This study examines the relation of gender and use of short stories in EFL reading comprehension classes. Participants of the study were 30 Iranian EFL students who were selected from Iran Language Institute of University Students, Ahvaz. To homogenize the participants, The Oxford Quick Placement Test was administered and 15 male and 15 female learners with lower intermediate English proficiency were selected as the research sample. Next, they were divided into two fifteen-member groups, one group included 8 males and 7 females and the other group included 7 males and 8 females. Then the groups were randomly assigned as control and experimental groups. The control group did not receive any special treatment for teaching the short stories and followed the conventional methods. Conversely, the experimental group was taught the same short stories in the same course of time using awareness raising activities, such as teaching the elements of short stories like theme, symbol, characterization, point of view, and plot. To answer the research question, an independent sample t-test was run. The obtained results indicate the experimental group demonstrates a better performance than the control one. Moreover, according to the means, the female learners in both groups outperformed the male ones.

The above abstract is part  of the article which was accepted at The Second National Conference on English Studies and Linguistics (WWW.ELTL.IR) , 4-5 February 2016 , Iran-Ahwaz.

The Relationships among Emotional Intelligence, Extroversion/Introversion, and Writing Accuracy of Iranian EFL Learners

Dr. Abbas Ali Zarei & Bahareh Sadeghi

 Imam Khomeini International University


The present study was aimed at investigating the relationships among emotional intelligence, extroversion/introversion, and lexical and grammatical writing accuracy of Iranian EFL learners. To this end, 166 English major participants, both male and female were administered two questionnaires includingEysenck Personality Questionnaire (EPQ) and Schutte Self Report Emotional Intelligence Test (SSEIT), as well as a writing task. In addition, the participants’ proficiency level was determined using their scores on the Michigan Test of English Language Proficiency (MTELP). The collected data were analyzed using Pearson correlation coefficients. The findings showed significant relationships between emotional intelligence and both lexical and grammatical writing accuracy. However, the findings were indicative of no significant relationship between grammatical and lexical writing accuracy and extroversion. The results of the present study may be helpful for teachers, materials developers, syllabus designers, and learners.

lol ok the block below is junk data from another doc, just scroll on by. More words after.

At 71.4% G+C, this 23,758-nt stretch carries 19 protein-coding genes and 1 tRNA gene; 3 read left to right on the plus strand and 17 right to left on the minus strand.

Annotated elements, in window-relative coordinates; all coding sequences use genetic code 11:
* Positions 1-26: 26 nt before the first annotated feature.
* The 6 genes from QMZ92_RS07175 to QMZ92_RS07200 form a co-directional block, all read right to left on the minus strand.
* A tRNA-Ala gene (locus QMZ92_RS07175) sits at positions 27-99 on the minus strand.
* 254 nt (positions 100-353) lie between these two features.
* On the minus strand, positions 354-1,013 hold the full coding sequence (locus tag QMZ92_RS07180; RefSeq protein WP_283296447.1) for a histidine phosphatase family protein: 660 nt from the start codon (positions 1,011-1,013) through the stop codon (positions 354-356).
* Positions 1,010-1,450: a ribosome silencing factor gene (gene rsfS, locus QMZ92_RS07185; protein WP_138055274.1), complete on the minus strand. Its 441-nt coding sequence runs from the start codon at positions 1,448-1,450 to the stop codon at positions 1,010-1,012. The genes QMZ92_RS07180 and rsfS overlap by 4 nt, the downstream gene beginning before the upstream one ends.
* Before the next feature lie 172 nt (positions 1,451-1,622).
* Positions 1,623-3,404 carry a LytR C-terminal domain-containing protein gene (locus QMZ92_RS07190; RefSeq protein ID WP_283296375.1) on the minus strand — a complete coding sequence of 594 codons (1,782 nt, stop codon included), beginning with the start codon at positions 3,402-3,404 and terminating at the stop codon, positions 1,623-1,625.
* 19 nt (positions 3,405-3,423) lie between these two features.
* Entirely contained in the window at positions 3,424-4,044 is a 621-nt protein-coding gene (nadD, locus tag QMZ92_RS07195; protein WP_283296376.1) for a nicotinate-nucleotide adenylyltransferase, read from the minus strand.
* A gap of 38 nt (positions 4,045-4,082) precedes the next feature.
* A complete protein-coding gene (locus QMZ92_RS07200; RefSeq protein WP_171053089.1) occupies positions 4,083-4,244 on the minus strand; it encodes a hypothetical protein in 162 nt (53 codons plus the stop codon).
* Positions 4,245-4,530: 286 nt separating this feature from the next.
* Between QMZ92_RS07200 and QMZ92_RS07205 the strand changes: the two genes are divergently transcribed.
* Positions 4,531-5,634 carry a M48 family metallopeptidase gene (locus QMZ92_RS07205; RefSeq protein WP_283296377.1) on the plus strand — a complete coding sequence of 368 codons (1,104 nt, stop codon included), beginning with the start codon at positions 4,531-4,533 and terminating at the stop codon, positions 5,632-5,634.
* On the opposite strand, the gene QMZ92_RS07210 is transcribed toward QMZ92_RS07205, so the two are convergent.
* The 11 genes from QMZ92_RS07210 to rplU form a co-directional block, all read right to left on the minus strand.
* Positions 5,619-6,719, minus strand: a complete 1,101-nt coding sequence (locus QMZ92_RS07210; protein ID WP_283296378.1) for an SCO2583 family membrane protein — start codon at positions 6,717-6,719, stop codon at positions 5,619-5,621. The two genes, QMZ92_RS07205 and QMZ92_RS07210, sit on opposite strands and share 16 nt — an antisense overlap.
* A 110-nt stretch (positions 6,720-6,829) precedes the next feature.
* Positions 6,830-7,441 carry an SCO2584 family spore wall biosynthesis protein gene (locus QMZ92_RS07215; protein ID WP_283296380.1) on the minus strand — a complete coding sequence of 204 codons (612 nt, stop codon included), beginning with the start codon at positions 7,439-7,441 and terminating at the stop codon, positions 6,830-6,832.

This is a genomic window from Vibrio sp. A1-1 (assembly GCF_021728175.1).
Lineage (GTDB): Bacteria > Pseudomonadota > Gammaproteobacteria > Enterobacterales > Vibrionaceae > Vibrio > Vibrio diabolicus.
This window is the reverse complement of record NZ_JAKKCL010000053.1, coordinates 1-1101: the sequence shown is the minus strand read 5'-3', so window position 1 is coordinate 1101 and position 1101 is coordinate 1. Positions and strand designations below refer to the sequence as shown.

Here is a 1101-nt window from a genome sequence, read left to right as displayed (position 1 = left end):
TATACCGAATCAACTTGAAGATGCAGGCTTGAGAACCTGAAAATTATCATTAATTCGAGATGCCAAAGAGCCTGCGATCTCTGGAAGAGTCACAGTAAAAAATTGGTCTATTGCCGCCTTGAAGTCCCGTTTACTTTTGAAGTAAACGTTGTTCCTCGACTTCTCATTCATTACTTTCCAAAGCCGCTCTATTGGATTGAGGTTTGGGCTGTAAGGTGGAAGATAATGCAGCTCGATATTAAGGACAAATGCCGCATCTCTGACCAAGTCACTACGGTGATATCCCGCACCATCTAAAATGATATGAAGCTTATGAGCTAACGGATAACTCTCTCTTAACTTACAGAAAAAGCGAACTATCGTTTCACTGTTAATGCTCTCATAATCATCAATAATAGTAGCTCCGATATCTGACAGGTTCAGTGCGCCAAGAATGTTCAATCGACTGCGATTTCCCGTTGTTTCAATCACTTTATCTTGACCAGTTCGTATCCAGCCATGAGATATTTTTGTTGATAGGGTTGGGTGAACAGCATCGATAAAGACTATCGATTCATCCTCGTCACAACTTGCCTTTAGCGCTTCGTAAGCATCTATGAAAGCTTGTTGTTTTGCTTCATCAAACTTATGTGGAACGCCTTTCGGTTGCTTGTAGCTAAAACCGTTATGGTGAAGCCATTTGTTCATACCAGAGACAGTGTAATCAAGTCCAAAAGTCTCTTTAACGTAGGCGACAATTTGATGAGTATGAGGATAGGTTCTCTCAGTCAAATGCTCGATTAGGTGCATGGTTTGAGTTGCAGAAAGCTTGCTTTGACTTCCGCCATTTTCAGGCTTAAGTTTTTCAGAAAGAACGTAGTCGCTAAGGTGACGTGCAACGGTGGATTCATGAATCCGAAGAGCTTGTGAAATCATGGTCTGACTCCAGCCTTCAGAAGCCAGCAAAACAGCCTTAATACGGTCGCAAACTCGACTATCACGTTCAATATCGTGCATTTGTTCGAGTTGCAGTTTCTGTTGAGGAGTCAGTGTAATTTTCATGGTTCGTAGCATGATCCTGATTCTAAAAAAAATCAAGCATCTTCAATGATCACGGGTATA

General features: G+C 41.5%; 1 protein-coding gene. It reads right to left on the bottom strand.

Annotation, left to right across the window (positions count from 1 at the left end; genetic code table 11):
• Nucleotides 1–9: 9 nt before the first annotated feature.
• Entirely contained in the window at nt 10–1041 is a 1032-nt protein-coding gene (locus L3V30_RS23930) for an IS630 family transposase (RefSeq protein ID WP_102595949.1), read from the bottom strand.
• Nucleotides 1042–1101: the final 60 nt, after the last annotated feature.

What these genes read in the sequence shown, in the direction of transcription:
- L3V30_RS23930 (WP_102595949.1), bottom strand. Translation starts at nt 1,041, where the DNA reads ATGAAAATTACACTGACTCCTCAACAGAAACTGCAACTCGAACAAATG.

The above abstract is part  of the article which was accepted at The Second National Conference on English Studies and Linguistics (WWW.ELTL.IR) , 4-5 February 2016 , Iran-Ahwaz.


Nominal Metaphor Aptness: Semantic Features and Degree of Matching between Topic and Vehicle

Dr. Sedigheh Vahdat, Omid Khatin Zadeh & Babak Yazdani Fazlabadi

 Shahid Chamran University of Ahvaz & Allameh Tabataba’i University of Tehran


Degree of aptness of the nominal metaphor X is a Y or the extent to which the metaphorical statement expresses its specific non-literal meaning and the nature of relationship between aptness and semantic features of topic (X) and vehicle (Y) is the subject that is addressed in this study. Conducting an experiment in which 35 undergraduate students judged degree of relevancy of 10 semantic features of topic and vehicle of nominal metaphors, the researchers of this study sought to find how aptness of a metaphor is related to various meaning aspects of topic and vehicle. The instrument was a test including 20 nominal metaphors, each one followed by 10 semantic features of topic and vehicle. The participants were required to judge the degree of relevancy of each feature on the basis of a Likert scale ranging from 0 (irrelevant) to 3(completely relevant). The obtained results suggested that several aspects of meaning might simultaneously be in operation throughout metaphor comprehension. However, these aspects are not at the same level; that is, one meaning aspect plays the dominant role, while others play a secondary role. Taking Glucksberg’s class-inclusion view of metaphor comprehension and article presents a model according to which degree of aptness of a nominal metaphor is determined by degree of relevancy of a specific meaning aspect of vehicle. When a particular aspect is highly-relevant in terms of metaphorical meaning, it functions as a base which creates a high degree of matching between topic and vehicle of a nominal metaphor. Therefore, level of matching or the extent to which the topic is properly described by the vehicle is mainly based on a given aspect of meaning rather than several aspects of meaning.

The above abstract is part  of the article which was accepted at The Second National Conference on English Studies and Linguistics (WWW.ELTL.IR) , 4-5 February 2016 , Iran-Ahwaz.